Today's renewed funding will allow the centers to expand training to additional health workers within each country and explore new, innovative training methods to address emerging immunization management needs.

    "Today's announcement gives increased hope for bridging some of the health care inequalities that exist between developed and developing countries," said Stephanie James, Ph.D., Advisor to the Merck Vaccine Network – Africa. "Over time, Merck Vaccine Network – Africa training centers, in combination with other local and global initiatives, will help strengthen health care capacity in developing countries, allowing children greater access to life-saving vaccines."

    Merck Vaccine Network – Africa: Part of Merck & Co., Inc.'s Commitment to the Developing World

    The Merck Vaccine Network – Africa is an important part of Merck & Co., Inc.'s overall commitment to improving access to medicines and vaccines in the developing world, which is based on a three-pronged approach:

  • Discovering, developing and delivering breakthrough medicines and vaccines that address major burdens of illness globally.

  • Developing long-term strategies that ensure access to our products. This includes a differential pricing policy through which we provide our vaccines and anti-retroviral (ARV) medicines at dramatically lower prices - at which Merck does not profit – to people living in the world's poorest countries and those hardest hit by disease.

  • Promoting and participating in partnerships with governments, multilateral organizations, community-based organizations, other corporations and non-governmental organizations to help build health care capacity through disease education, health professional training and service initiatives. We also work through innovative partnerships to help assess disease burden, evaluate effective models for vaccine introduction, and pursue programs to demonstrate feasibility of immunization programs and the impact of vaccine introduction.

    Other examples of Merck initiatives that address health issues in Africa include:

  • The Merck MECTIZAN® Donation Program, established by Merck & Co., Inc., in 1987 to combat the tropical disease river blindness, and, which today, is the longest-running medicine donation commitment in history.

  • The African Comprehensive HIV/AIDS Partnerships, a public-private partnership between the Government of Botswana, the Bill & Melinda Gates Foundation and Merck & Co. Inc./ The Merck Company Foundation to enhance and support Botswana’s national HIV/AIDS program through a comprehensive approach to prevention, treatment, care and support.

  • The Merck partnership established in 2005 with the PATH Rotavirus Vaccine Program, to conduct clinical trials of Merck & Co., Inc.'s vaccine for rotavirus in least developed countries to help accelerate the availability of the vaccine in the most impoverished nations. In Africa, trials are underway in Ghana, Kenya and Mali.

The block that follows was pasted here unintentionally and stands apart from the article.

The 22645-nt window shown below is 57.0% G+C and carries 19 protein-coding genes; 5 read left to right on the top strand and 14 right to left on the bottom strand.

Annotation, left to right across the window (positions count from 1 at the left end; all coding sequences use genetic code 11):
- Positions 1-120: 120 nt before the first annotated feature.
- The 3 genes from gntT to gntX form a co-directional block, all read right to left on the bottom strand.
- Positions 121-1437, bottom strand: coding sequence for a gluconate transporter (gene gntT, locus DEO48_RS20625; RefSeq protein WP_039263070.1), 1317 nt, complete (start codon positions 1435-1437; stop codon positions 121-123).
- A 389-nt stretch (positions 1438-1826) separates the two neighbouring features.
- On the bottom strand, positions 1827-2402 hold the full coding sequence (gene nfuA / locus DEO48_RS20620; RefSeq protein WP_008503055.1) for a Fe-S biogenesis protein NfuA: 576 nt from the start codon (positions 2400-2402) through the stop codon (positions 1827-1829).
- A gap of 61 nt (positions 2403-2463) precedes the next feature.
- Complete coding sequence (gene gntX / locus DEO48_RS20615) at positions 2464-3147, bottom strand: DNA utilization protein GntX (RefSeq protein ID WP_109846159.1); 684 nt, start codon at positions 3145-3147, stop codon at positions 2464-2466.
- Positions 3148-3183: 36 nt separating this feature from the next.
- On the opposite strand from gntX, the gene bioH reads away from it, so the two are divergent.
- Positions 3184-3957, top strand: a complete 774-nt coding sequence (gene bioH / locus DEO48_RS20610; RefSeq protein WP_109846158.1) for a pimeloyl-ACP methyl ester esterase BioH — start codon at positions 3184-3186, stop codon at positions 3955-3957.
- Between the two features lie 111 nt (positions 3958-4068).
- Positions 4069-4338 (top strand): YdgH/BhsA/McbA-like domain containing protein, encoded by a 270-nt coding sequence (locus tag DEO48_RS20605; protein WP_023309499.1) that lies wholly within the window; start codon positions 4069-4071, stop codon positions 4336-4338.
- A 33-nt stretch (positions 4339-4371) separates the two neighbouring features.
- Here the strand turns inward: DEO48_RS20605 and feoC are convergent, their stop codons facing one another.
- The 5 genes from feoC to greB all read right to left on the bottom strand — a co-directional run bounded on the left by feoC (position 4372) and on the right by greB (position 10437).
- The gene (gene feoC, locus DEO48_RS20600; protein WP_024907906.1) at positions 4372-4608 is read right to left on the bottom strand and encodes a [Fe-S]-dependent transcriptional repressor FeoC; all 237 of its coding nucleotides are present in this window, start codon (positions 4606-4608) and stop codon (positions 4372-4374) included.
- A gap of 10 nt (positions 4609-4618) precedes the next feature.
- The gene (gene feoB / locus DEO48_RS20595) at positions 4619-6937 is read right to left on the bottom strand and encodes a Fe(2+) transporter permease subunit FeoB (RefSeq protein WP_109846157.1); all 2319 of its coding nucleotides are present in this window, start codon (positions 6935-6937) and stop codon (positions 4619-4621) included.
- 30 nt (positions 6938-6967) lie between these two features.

• The GARDASIL(R) Access Program, an initiative established in 2007 by Merck & Co., Inc., to donate at least 3 million doses of its cervical cancer vaccine to support vaccination programs in lowest income nations. Clinical trials of GARDASIL in targeted populations are also ongoing in Africa.

    For more information on these and other programs, visit www.merck.com

    About The Merck Company Foundation

    2007 marks the 50th anniversary of The Merck Company Foundation, a U.S.-based, private charitable foundation. Established in 1957 by the global research-driven pharmaceutical company Merck & Co., Inc., the Foundation is funded entirely by Merck and is its chief source of funding support to qualified non-profit, charitable organizations. The mission of the Foundation is to support organizations and innovative programs that: expand access to medicines, vaccines and quality health care; build capacity in the biomedical and health sciences; promote environments that encourage innovation, economic growth and development in a fair and ethical context; and support communities where Merck has a major presence. For more information, visit www.merckcompanyfoundation.org.

    About Merck

    Merck & Co., Inc. located in Whitehouse Station, N.J., U.S.A., also known as Merck Sharp & Dohme (MSD) in most countries outside the U.S., is a global research-driven pharmaceutical company dedicated to putting patients first. Established in 1891, Merck currently discovers, develops, manufactures and markets vaccines and medicines in over 20 therapeutic categories. The Company also devotes extensive efforts to increase access to medicines through far-reaching programs that not only donate Merck medicines but help deliver them to the people who need them. Merck also publishes unbiased health information as a not-for-profit service. For more information, visit www.merck.com.

  • For more information, please contact:

    Amy Rose Merck & Co., Inc.
    Phone: 908-423-3786
    Website: www.merck.com